After being released from a hospital intensive care unit, low-income 65-and-older adults face a starkly higher risk of developing new physical and cognitive problems than other patients their age who are better off financially, according to a study appearing in the Annals of Internal Medicine.
The study, led by researchers at Yale University’s School of Medicine, found that in the six months after being discharged from the ICU, those poor enough to be eligible for both Medicaid and Medicare were nearly 10 times more likely to suffer serious cognitive decline than patients with higher incomes who qualified only for Medicare.
Study coauthor Lauren Ferrante, M.D., an assistant professor of medicine at the Yale School of Medicine, called the finding — based on an analysis of data gathered from older ICU patients from 2011 to 2017 — a “shocking effect” of income disparities.
“This is problematic in an older adult, because our cognitive function is so much of what helps someone remain independent in his or her daily life,” Ferrante said.
The researchers also found low income was associated with a significantly higher risk of developing physical disabilities that interfered with seven everyday activities, including eating, dressing and getting around inside and outside their homes without assistance. The difference translated to “almost two more activities in which they’re not independent, out of the seven,” Ferrante said.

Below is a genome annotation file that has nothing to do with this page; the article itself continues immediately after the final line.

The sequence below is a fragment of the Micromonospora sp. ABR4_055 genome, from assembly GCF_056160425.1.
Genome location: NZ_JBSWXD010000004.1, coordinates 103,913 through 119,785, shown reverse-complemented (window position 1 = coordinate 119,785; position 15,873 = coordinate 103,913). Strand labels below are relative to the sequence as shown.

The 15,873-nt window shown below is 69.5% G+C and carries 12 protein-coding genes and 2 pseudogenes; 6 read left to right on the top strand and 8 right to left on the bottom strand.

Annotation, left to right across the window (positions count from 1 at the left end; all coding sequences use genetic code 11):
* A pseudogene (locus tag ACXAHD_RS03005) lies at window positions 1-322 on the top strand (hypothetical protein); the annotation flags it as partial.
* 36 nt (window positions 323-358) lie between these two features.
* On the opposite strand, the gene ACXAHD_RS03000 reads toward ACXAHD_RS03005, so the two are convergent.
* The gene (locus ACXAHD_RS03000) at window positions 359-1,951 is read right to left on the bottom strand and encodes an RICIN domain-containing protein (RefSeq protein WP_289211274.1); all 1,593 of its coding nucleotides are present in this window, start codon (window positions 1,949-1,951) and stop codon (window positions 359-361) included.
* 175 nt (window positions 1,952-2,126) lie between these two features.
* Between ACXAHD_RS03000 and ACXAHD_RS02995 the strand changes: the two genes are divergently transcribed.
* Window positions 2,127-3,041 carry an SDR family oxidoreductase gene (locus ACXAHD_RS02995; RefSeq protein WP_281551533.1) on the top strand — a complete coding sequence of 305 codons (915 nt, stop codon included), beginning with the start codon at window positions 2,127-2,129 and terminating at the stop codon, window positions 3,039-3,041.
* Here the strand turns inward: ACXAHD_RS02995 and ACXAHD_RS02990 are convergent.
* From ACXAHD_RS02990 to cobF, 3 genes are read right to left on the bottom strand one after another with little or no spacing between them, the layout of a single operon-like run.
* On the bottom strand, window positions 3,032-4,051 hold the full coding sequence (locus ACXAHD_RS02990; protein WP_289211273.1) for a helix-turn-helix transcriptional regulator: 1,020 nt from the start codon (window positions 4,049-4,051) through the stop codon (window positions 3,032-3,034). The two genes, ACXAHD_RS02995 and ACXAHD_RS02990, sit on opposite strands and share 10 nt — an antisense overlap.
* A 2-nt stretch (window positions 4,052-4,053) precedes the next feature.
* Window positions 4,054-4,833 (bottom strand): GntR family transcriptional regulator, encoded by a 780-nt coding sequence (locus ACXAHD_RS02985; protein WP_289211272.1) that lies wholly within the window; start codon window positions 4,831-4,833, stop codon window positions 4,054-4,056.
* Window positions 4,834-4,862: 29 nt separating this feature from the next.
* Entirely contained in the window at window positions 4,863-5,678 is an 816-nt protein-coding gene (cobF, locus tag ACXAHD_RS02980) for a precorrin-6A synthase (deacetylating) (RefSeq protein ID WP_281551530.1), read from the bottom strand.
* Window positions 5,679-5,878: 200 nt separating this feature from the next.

Although the study doesn’t answer why these disparities exist, lead author Snigdha Jain, M.D., a clinical fellow at the Yale School of Medicine, said the problem may have multiple causes “across the continuum of care.”
One possible explanation might be differences in the treatment poorer patients receive while in the hospital, Jain said. “Are they being treated at hospitals or rehab facilities that are not performing so well?” she questioned. Helping patients recognize their surroundings, giving them the right medications and getting them moving again after days in bed all are crucial to preserving cognitive abilities and physical function.
Lack of support
It may also be that low-income older patients aren’t getting the help they need after leaving the ICU, Jain said. Their families may be less able to provide caregiving support, and they may have more difficulty getting transportation to appointments with their doctors or to rehabilitation sessions at outpatient clinics.